Great North Passion draws the crowds to hear story of Christ's death retold (From The Northern Echo)
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Story of Christ's death retold
A LIVE broadcast telling the story of the crucifiction of Jesus Christ has been staged in the North-East.
From the seafront of South Shields, the stage was nestled inside a giant installation, the shape of a cross, made from 64 shipping containers.
The Great North Passion, which was organised by the BBC, told the story of the Passion, from Christ’s trial and suffering to his eventual death.
Singer Alexandra Burke, who joined presenter Fern Britton, sang Amazing Grace and lead a finale of (Your Love Keeps Lifting Me) Higher And Higher.
She was accompanied by a massed choir of singers, along with other performers, including Consett opera singer Graeme Danby and Sunderland rock band, The Futureheads.
Miss Burke said: “Gospel has always had a big influence on my music. I love that spiritual sound, so to perform such heartfelt songs in the context of re-telling the incredibly powerful story of the Passion was an amazing experience.”
The event was staged at Bents Park and commissioned by BBC Religion and Ethics and produced by BBC In House Productions, supported by BBC North and The Cultural Spring.
Ms Britton said: “The Passion is an incredibly powerful and enduring story to which we all can relate, one of human endeavor, of burden, loss, kindness, hope and resilience.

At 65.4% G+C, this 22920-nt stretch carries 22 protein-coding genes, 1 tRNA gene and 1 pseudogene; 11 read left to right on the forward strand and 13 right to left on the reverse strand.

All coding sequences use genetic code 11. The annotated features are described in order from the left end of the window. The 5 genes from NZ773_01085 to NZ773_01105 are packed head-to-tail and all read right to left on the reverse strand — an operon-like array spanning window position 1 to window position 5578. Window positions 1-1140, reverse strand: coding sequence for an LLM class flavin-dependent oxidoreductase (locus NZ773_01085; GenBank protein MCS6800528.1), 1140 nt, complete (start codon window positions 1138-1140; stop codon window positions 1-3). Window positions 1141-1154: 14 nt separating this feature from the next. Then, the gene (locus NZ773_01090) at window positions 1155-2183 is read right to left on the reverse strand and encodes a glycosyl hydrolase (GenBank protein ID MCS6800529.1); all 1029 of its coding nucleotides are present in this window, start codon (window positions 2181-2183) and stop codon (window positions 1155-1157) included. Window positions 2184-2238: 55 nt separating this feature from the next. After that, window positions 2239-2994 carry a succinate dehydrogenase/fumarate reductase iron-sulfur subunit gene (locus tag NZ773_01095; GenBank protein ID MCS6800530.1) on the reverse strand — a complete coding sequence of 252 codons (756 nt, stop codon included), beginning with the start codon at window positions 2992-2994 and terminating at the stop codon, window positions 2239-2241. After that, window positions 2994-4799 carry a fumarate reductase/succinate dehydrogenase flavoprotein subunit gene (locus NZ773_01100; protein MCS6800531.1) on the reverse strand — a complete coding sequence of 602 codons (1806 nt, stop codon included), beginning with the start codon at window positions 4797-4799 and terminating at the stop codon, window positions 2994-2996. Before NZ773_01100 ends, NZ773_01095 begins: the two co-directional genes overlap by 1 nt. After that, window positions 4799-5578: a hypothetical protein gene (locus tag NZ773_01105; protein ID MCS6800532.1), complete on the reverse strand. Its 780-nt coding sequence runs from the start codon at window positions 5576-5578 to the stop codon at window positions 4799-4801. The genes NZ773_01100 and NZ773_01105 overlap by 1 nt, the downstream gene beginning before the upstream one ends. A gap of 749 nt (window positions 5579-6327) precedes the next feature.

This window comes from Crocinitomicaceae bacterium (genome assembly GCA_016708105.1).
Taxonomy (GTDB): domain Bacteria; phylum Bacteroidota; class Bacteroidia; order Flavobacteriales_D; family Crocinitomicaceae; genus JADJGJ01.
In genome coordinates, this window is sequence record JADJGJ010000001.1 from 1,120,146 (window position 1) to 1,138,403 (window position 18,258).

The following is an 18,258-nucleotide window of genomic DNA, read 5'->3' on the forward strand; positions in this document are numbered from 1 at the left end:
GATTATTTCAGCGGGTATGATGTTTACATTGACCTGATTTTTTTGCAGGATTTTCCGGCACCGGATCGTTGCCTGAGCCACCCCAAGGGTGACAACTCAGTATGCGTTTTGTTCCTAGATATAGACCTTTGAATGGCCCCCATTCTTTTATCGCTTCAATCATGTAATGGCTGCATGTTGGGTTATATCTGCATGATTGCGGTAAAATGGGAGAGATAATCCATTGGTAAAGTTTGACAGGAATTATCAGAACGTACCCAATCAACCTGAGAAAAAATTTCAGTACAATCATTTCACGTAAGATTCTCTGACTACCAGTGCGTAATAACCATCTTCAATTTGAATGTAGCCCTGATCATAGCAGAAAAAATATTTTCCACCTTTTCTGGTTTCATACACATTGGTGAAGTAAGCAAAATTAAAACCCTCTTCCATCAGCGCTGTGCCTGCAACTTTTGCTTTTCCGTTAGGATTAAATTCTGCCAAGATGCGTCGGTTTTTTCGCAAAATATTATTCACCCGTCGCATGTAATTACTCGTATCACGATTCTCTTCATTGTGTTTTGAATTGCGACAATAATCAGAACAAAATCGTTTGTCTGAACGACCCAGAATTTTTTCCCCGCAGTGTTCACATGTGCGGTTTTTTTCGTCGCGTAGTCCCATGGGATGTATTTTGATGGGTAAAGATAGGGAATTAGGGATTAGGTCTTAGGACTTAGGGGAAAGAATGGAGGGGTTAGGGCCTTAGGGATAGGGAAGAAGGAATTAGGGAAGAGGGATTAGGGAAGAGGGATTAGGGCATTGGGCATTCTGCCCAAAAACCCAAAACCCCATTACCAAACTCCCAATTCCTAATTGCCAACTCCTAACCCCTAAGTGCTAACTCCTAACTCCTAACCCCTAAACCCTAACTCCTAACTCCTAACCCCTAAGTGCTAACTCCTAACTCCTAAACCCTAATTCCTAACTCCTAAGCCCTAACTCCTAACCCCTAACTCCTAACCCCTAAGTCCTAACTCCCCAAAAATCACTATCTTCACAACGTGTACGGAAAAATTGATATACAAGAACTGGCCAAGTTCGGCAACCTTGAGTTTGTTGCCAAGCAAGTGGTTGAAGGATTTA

“We best remember the trials of Jesus Christ by bringing his last moments to life, and I am hugely excited to be part of such a spectacular event.”
The event featured Durham Cathedral Young Singers, aged eight to 13, who showcased their talent during the performance with several hymns including Abide With Me and spirituals such as Down To The River To Pray.
Mish Kelly, director of Music Outreach at Durham Cathedral, says: “We were delighted to be involved in The Great North Passion. “The performance brought together communities from across the North-East and it was wonderful to be part of such a moving and momentous event.”
The hour-long live event was broadcast at noon on BBC One today. (Good Friday)
Peter Salmon, director of BBC North said: “When we first established BBC North, we set ourselves the challenge that our content should inspire and suprise audiences right across the region with the BBC as a big stage for Northern talent, voices and places.
“To create broadcasting moments that were hugely ambitious, authentic to their core that create lasting memories that only the BBC could deliver. The Great North Passion is exactly the kind of project I was dreaming of.
“Dozens of North-East organistions, communities and individuals, have come together, sharing their knowledge and expertise to create something which would be poorer without those combined voices, ideas and hard graft.”
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